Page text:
KINGFIELD — Despite sub-zero temperatures, 113 voters came to a special town meeting to determine the fate of two contested issues.

The Quad Runners ATV Club had asked selectmen for permission to access trails on town-owned acreage along Route 27, near the Poland Spring bottling plant and the Carrabassett River. They also asked permission to cross Route 27 and Route 142 to connect to trail heads that are part of a western Maine ATV network, known as the Moose Loop.

Residents expressed concerns about policing and upkeep. Would the club members expect the town to contribute to costs of taking care of the trails? one resident asked.

“If they do ask, they will ask you, and not us,” board Chairman Heather Moody replied.

Others questioned the policing of those who violate laws.

“Who’s going to enforce (the rules)?” asked resident Tom Hildreth.

Moody said enforcement is done by Maine Department of Fisheries and Wildlife game wardens, by county and state police, and by selectmen, who could act on behalf of the landowners. The town is protected from liability for accidents on the trail, she said.

Voters asked what types of vehicles could be considered as ATVs, how trail maintenance would be handled, and if rights of way for pedestrians would be preserved. The statewide standard allows riders to be on the trails and roads one half-hour after sunset and one half-hour before sunrise.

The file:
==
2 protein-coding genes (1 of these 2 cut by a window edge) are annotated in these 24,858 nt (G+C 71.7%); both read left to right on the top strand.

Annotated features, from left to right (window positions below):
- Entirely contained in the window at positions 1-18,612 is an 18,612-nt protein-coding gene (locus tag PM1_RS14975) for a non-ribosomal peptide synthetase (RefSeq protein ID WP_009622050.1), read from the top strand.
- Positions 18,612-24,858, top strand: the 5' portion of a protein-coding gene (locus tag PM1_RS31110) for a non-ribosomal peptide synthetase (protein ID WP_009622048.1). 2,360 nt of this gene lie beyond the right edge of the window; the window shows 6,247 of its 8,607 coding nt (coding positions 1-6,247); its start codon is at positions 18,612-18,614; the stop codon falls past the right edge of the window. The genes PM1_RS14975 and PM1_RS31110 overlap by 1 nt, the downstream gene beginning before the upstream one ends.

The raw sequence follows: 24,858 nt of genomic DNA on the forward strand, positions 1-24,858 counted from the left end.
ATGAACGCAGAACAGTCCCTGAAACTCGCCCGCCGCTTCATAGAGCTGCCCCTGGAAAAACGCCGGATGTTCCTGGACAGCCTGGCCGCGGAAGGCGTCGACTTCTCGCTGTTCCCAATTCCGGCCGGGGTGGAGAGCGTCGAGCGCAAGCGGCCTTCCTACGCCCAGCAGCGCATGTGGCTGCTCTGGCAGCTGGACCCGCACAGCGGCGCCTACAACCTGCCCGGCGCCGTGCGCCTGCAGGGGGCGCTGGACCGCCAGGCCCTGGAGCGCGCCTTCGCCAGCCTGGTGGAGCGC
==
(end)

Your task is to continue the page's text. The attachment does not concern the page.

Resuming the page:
Headlights also must be operational, according to state law.

The article to allow ATVs to cross main roads to access trail heads passed, with 60 voting in favor and 53 voting against.

The article to let ATV riders access land along Route 27 and the Carrabassett River passed, with 62 voting in favor and 48 voting against.

When moderator William Gilmore announced the results, several in the audience left the meeting.

Quad Runners Club president David Trenholm and his wife, Crystal, were pleased with the outcome.

“Everyone has to follow the speed limits, no matter what type of vehicle they’re on, and we’re willing to help make sure everyone abides by the law,” David said.

All other articles, including payment of wastewater treatment plant debt and the allocation of $1,468 to run the free round-trip shuttle to Sugarloaf, passed with brief discussions.

The Village Enhancement Committee presented its proposals to improve downtown traffic flow and increase pedestrian safety with several new recreation areas.

“This is just the big picture,” Moody said. “We won’t vote on this tonight.”

Landscape architect Cynthia Orcutt has designed a mid-town village green, improved street lighting, sidewalks, and parking for ATVs. Additionally, the town could develop a riverfront park for sitting, walking and recreation.

The improvements would be limited the downtown area, from the Woodsman Restaurant to Soldier’s Hill ridge at the southern end of town, and from Maple and Riverside streets to Kingfield Elementary School on Route 142.

Funds could come from a tax increment financing agreement between the town and Nestle Waters. The town is allowed to retain and spend tax dollars for state-approved municipal improvements and economic development.


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